A Ghanaian fraudster, Tourey Ahmed Rufai who fled to Ghana after he was sentenced to four years in prison, was extradited to the United States on Friday to serve his sentence.
The former Bronx resident was arrested in Ghana on 14 April, before he was extradited on 6 August.
Audrey Strauss, the United States Attorney for the Southern District of New York, along with other officials, announced Rufai’s extradition.
Rufai, a/k/a “Joe Thompson,” a/k/a “Joe Terry,” a/k/a “Rufai A Tourey,” a/k/a “Ahmed Rufai Tourey,” was sentenced by U.S. District Judge Denise L. Cote on 12 April, 2019.
It was in connection with his participation in a fraud scheme based in Ghana involving the theft of over $10 million through business email compromises and romance scams.
The gang targeted elderly victims from at least 2014 through 2018.
According to court filings in Manhattan Federal Court:
Between 2014 and 2018, RUFAI, was a member of a criminal enterprise, based in Ghana that was involved in defrauding more than 100 American businesses and individuals of more than $10 million through business email compromises and romance scams.
RUFAI and his co-conspirators received or otherwise directed the receipt of millions of dollars in fraud proceeds from victims of the Enterprise in bank accounts that they controlled in the Bronx, New York.
Some of these bank accounts were opened using fake names, stolen identities, or shell companies in order to avoid detection and hide the true identities of the members of the Enterprise controlling those accounts.
Once the defendants received the fraud proceeds in bank accounts under their control, the defendants withdrew, transported, and laundered those fraud proceeds to other members of the Enterprise, including those located in Ghana.
RUFAI, 33, was released on bail shortly after his arrest on January 9, 2018, on conditions including a $150,000 bond co-signed by three individuals, surrender of all travel documents, and home detention with electronic monitoring through an ankle bracelet.
In addition to a prison term of four years, he was also on 12 April, 2019 sentenced to three years of supervised release and ordered to forfeit $109,868.61 and pay restitution of $320,449.97 to victims.
The court ordered him to self-surrender to prison on May 24, 2019.
Then, on May 12, 2019, 12 days prior to his surrender date, U.S. Pretrial Services learned that the defendant’s ankle bracelet had been removed and that the defendant had fled.
A bench warrant was thereafter issued for the defendant’s arrest.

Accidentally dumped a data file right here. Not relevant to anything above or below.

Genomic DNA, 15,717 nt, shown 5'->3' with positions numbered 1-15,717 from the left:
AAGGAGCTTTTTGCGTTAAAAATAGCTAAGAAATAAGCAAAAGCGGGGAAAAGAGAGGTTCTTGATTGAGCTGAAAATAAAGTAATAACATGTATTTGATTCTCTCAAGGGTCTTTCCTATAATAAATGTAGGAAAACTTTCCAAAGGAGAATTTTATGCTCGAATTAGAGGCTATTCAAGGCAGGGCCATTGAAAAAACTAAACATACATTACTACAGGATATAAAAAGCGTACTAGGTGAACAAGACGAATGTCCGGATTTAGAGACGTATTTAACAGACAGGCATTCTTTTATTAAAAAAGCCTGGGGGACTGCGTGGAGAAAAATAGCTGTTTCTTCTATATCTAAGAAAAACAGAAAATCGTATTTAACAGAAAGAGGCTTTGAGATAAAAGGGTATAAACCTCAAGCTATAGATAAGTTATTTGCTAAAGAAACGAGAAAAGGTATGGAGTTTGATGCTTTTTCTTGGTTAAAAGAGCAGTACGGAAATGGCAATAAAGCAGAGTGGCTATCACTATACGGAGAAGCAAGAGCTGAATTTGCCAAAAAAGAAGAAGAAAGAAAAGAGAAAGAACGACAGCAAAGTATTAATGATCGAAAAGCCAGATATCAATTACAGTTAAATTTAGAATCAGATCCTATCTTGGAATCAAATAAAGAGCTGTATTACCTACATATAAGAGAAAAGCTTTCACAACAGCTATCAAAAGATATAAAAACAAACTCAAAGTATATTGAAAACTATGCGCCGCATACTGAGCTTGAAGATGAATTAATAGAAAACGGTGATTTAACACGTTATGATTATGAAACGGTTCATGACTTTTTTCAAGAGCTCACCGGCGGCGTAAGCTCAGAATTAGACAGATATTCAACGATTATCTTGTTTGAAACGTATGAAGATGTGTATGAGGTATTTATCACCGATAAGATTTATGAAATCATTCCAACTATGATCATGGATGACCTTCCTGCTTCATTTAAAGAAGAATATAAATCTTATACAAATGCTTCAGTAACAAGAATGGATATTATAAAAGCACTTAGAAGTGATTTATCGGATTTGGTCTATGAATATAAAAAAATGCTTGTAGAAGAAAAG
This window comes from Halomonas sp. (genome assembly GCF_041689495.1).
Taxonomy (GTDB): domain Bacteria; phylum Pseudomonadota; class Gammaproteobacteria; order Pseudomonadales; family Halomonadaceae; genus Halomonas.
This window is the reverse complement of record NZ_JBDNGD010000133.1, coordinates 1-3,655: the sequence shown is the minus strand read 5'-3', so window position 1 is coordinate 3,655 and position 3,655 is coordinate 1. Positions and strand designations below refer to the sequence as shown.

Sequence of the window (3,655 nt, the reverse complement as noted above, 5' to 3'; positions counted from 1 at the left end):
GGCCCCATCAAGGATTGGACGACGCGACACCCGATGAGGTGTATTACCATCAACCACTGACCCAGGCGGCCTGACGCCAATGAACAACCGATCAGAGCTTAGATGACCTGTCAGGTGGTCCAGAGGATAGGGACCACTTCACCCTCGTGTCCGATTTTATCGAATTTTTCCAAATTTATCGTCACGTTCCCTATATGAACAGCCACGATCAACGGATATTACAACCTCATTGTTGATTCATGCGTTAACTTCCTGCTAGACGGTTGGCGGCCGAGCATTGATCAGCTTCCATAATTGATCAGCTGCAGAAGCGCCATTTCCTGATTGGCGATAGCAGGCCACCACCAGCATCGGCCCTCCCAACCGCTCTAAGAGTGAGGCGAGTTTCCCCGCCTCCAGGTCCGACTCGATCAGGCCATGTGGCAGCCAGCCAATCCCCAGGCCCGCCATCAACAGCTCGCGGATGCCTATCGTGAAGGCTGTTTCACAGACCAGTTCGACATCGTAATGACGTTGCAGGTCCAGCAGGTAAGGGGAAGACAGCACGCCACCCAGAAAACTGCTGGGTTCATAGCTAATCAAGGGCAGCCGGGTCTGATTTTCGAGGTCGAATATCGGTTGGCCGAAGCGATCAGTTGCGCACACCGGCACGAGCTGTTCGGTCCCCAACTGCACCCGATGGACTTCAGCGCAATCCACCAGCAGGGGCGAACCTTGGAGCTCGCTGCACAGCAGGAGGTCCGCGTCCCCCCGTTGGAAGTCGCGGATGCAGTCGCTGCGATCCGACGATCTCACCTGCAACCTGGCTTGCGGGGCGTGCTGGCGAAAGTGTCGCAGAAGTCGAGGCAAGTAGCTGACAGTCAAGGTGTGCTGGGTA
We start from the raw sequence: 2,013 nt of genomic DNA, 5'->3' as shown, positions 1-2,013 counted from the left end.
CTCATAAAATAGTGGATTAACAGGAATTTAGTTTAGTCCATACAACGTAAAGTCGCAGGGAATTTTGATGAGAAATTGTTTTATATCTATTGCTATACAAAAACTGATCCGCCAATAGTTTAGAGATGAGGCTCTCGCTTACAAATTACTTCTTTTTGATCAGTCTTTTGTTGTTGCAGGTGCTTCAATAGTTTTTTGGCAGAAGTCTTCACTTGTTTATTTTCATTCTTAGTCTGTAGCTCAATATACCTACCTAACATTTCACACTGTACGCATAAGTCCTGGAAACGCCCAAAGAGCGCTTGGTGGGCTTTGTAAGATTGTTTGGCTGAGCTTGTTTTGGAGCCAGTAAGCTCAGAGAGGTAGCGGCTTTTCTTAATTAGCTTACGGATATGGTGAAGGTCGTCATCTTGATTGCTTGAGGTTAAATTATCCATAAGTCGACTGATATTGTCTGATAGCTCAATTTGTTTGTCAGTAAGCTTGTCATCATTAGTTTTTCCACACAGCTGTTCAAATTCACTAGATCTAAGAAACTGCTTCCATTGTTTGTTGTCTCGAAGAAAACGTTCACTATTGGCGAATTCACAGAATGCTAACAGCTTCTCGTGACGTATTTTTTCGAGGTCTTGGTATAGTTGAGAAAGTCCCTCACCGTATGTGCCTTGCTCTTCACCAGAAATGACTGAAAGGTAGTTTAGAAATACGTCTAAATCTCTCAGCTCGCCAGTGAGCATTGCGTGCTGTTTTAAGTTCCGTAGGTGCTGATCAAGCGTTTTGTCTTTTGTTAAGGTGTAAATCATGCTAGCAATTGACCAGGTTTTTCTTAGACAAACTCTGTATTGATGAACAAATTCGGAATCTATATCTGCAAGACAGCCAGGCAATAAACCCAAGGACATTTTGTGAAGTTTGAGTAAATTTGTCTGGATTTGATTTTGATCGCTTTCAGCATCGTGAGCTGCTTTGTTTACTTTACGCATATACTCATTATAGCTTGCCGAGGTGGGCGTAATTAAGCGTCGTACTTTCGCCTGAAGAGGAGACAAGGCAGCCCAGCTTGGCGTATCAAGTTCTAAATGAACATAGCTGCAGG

On April 14, 2021, after the defendant’s bond was forfeited, the defendant was arrested in Ghana pending his extradition to the United States to serve his sentence.
Manhattan U.S. Attorney Audrey Strauss said: “When a defendant released on bail like Tourey Ahmed Rufai cuts his ankle bracelet and flees the country, it is an affront to the victims of his crimes and the Court.
“Thanks to the extraordinary work of the FBI, IRS-CI, and our law enforcement partners both in the United States and in Ghana, this fugitive was apprehended in Ghana and has been returned to the United States to serve his four-year sentence.”
FBI Acting Assistant Director Jacqueline Maguire said: “Justice will now rightfully be delivered – both to Mr. Rufai as he serves his prison sentence, and to the innocent victims from whom he stole millions of dollars.
Ms. Strauss praised the outstanding investigative work of the FBI and IRS-CI in locating RUFAI in Ghana so that he could be arrested by Ghanaian law enforcement.
Ms. Strauss also thanked the FBI Legal Attaché in Accra, Ghana, U.S. Customs and Border Protection, the Department of Justice’s Office of International Affairs of the Department’s Criminal Division, the U.S. Marshals Service.
He also thanked Ghana’s Economic and Organised Crime Office, Interpol – Ghana Police Service’s Criminal Investigative Division, Ghana National Security, and the Ministry of Justice & Attorney General’s Office of Ghana, for their assistance in the extradition of RUFAI to the United States.
The prosecution of this case is being handled by the Office’s Complex Frauds and Cybercrime Unit. Assistant United States Attorney Sagar K. Ravi is in charge of the prosecution.
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